These are our two favorite condiments to spice up our phở.  The one on the left is Siracha.  It's a great chili sauce to have on hand in your kitchen, and we use it for Chinese, Thai, and Mexican foods too.  A few drops are good.  The one on the right is a garlic chili sauce.  I reaaaaaalllllly love the flavor of this spicy sauce, and it is now commonly referred to in our house as "ketchup."  Both of these are regularly found on the table at Vietnamese restaurants.  Also, to spice things up, try just soaking a jalapeño ring or two in your broth.  You don't really have to even eat it if you don't want.  But it really adds some great flavor as well as a little heat too.  Remove the seeds to get less spice and more flavor and visa versa.  

But one more word about spicy-ness.  Boo and the babes like their phở with no spicy, so he simply avoids adding the spicy stuff.  Sunny and Papa like it pretty hot.  They add lots of chili sauce and soak a couple jalapeño rings in their soup.  And Patch and I like it somewhere in the middle so we just add a few drops of chili sauce or Siracha.  You can customize this dish to your tastes.  

Lastly, is the beef.  I've tried many different kinds, sirloin tip, beef eye round, but ultimately, since I have to be at the Asian market any way, I pick up one of these.  The beef has to be sliced extremely thinly, and even with partially freezing the beef, I've never been able to get it sliced thinly enough.  So for $4, my beef is all ready prepared, done, and ready.   1 lb is plenty for our family!
After bowls have been filled about 1/3 with cooked noodles, and fixin's have been prepared and are on the table, about 3-4 raw beef slices are placed in the bowl on top of the noodles.  Yes, I said raw beef slices.  Then the broth is ladled on top.  {See, the very thinly sliced beef is cooked by the hot broth.  I told you it had to be sliced thinly.}  And by the way, avoid the the cinnamon sticks, anise, ginger, and lemon grass when you ladle the broth in.  They're just for flavoring, not to be consumed.  
Each person gets to add toppings according to preference.  And I think that's one of the reason, my kiddos like this dish so much.  They get to "assemble" their soup at the table.  We eat with a combo of chop sticks in one hand and an Asian soup spoon in the other.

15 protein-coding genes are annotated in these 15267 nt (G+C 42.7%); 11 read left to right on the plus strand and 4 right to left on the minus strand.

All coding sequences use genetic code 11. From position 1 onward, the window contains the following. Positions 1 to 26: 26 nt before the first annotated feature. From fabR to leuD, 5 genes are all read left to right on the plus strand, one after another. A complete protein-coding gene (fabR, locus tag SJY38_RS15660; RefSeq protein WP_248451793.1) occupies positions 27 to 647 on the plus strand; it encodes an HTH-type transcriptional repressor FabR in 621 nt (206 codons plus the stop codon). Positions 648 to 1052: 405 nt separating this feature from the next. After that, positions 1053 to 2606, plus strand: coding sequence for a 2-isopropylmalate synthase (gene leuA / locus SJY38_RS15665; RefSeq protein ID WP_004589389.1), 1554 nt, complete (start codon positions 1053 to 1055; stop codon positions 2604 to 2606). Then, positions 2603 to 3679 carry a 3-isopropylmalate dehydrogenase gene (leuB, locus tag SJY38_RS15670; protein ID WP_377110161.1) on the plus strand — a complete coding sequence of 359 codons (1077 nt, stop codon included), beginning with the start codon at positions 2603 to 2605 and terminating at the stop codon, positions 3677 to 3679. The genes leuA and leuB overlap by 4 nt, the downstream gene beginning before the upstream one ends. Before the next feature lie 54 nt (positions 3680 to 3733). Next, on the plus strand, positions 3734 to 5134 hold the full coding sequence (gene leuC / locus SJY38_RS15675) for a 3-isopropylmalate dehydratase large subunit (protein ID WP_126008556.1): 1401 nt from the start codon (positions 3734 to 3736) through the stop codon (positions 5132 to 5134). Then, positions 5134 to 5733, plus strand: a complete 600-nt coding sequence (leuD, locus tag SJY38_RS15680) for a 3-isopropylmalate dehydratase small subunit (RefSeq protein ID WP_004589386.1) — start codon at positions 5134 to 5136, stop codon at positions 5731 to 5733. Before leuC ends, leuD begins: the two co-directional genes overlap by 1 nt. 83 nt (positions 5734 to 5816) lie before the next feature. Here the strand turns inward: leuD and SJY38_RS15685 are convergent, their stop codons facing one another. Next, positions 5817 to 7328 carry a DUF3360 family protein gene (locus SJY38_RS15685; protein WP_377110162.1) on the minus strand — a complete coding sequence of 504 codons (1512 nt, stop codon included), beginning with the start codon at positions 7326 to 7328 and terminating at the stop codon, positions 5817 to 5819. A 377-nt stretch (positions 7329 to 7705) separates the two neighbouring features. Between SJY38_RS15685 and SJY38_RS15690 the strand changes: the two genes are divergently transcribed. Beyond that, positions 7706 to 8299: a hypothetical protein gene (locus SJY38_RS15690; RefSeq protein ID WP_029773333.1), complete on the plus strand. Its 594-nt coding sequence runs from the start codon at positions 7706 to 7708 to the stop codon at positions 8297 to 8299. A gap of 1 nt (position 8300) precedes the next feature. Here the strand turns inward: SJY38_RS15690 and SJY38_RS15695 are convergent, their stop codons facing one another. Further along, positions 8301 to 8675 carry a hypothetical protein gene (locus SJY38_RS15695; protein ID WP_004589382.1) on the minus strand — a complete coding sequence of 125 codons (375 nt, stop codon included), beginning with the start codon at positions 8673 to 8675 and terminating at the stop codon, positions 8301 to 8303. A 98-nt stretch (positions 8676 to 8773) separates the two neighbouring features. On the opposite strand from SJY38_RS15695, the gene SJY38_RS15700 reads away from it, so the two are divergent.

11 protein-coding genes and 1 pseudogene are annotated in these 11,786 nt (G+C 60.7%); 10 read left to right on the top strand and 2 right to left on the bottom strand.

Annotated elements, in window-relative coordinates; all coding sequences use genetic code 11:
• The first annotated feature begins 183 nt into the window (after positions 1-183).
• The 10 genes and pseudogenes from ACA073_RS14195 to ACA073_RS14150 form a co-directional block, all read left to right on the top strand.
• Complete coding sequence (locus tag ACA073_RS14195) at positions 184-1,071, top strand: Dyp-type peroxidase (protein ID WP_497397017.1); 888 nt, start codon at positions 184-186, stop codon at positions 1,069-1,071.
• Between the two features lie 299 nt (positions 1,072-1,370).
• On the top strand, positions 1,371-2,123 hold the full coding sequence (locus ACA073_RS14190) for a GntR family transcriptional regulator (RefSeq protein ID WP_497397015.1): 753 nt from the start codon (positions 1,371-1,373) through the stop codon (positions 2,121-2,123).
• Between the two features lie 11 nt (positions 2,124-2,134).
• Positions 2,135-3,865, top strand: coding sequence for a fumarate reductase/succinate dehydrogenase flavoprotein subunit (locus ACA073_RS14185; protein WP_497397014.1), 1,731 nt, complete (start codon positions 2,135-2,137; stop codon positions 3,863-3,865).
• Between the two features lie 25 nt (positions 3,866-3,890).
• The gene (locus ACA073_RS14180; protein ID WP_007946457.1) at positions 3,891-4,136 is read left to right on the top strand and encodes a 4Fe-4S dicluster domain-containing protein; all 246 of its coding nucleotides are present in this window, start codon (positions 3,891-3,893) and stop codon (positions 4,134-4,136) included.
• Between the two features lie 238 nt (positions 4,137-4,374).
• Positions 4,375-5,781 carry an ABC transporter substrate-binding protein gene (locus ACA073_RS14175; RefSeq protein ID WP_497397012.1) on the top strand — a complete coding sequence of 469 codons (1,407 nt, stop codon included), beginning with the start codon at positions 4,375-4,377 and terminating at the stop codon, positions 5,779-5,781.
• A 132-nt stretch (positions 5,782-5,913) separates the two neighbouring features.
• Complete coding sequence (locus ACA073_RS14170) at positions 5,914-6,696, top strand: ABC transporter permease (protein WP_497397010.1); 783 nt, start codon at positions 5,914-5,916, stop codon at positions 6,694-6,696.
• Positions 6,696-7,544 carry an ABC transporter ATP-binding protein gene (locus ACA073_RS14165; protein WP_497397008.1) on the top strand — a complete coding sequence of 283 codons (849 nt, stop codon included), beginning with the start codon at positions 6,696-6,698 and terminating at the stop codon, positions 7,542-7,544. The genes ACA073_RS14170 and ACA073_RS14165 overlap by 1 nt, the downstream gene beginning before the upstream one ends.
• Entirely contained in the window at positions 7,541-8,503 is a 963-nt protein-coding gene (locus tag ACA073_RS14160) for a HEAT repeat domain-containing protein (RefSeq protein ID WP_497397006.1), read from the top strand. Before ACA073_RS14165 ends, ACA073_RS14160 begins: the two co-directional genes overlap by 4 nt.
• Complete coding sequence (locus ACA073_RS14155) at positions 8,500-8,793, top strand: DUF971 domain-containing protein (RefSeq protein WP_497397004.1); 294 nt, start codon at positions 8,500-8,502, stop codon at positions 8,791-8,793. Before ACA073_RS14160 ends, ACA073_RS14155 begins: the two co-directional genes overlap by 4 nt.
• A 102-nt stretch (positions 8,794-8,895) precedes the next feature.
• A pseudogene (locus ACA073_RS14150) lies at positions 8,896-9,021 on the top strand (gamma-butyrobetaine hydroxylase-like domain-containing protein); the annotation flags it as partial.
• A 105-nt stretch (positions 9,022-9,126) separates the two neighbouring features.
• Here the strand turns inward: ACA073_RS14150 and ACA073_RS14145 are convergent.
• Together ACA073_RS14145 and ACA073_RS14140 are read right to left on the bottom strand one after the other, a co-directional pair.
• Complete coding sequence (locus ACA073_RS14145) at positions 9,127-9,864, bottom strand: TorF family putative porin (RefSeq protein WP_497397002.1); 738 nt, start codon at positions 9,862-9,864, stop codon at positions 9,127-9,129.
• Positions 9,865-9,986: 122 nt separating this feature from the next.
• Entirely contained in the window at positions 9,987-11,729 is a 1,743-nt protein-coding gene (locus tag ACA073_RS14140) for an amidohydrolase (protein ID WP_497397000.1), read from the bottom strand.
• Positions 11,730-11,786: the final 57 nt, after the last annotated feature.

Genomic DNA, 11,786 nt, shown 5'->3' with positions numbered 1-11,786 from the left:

Phở -Viet Beef Noodle Soup
(about 8 servings)

for broth--
  • 6 quarts water
  • 4 lbs of beef bones (or substitute pho flavor cubes)
  • 1 large onion or 2 small onions, sliced into thin rings
  • 6 peeled slices fresh ginger root
  • 1 stalk lemon grass, cut lower white portion into 2" segments
  • 2 cinnamon sticks
  • 1 teaspoon whole black peppercorns
4 whole star anise (about 40 points)

for bowls---
2 pkgs of banh pho noodles (8 oz each)
  • 1 pound sirloin tip, cut into very thin slices

fixin's for the table---
  • 1/2 pound bean sprouts
  • 4 sprigs of fresh Thai basil 
  • 4 sprigs of fresh mint leaves
  • 4 scallions/green onions, thinly slice white lower portion into rings.  
  • 3 fresh jalapeno peppers, sliced into rings
  • 3 limes, cut into wedges
  • hoisin sauce
  • siracha sauce
  • garlic chili sauce

5 comments:

  1. mmm i love pho, but have never tried to make it! and i have to ask: what is the piece of fiestaware in the first photo? i don't recognize it... is it a big bowl?

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  2. Pam-the bowls are Fiesta's pasta bowls. The are divine! They are big though, too big for the dishwasher and very big for cupboards. However we use them quite frequently! They are very pretty.

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  3. NO WAY!!!!! This was, hands down, my favorite on our trip to bring home our daughter. After many weeks of trying to figure out the broth, I finally spotted the cheater broth cubes and have been content with the "close as white girl possible" version. But now! Now I have to make an emergency run to the Asian market (almost through my 25lb of rice for the month anyway) for the real deal! And the garlic chili sauce is for sure my fave! I also love sweet chili sauce. Forget Martha! Been home 7 months and have literally made 16 trips to the Asian farmers market, took a few cooking lessons from a Thai friend and through my love of adoptive blogs, stumbled upon the recipe for the dish I wasn't sure I could live without. Muoah! Thank You!!!!

    ReplyDelete
    Replies
    1. Amy---Makes me smile just to know that there is another white girl out there who is lovin' it as much as we do and passing it down to their VN kiddos! Hope it is as good as you remember!
      nancy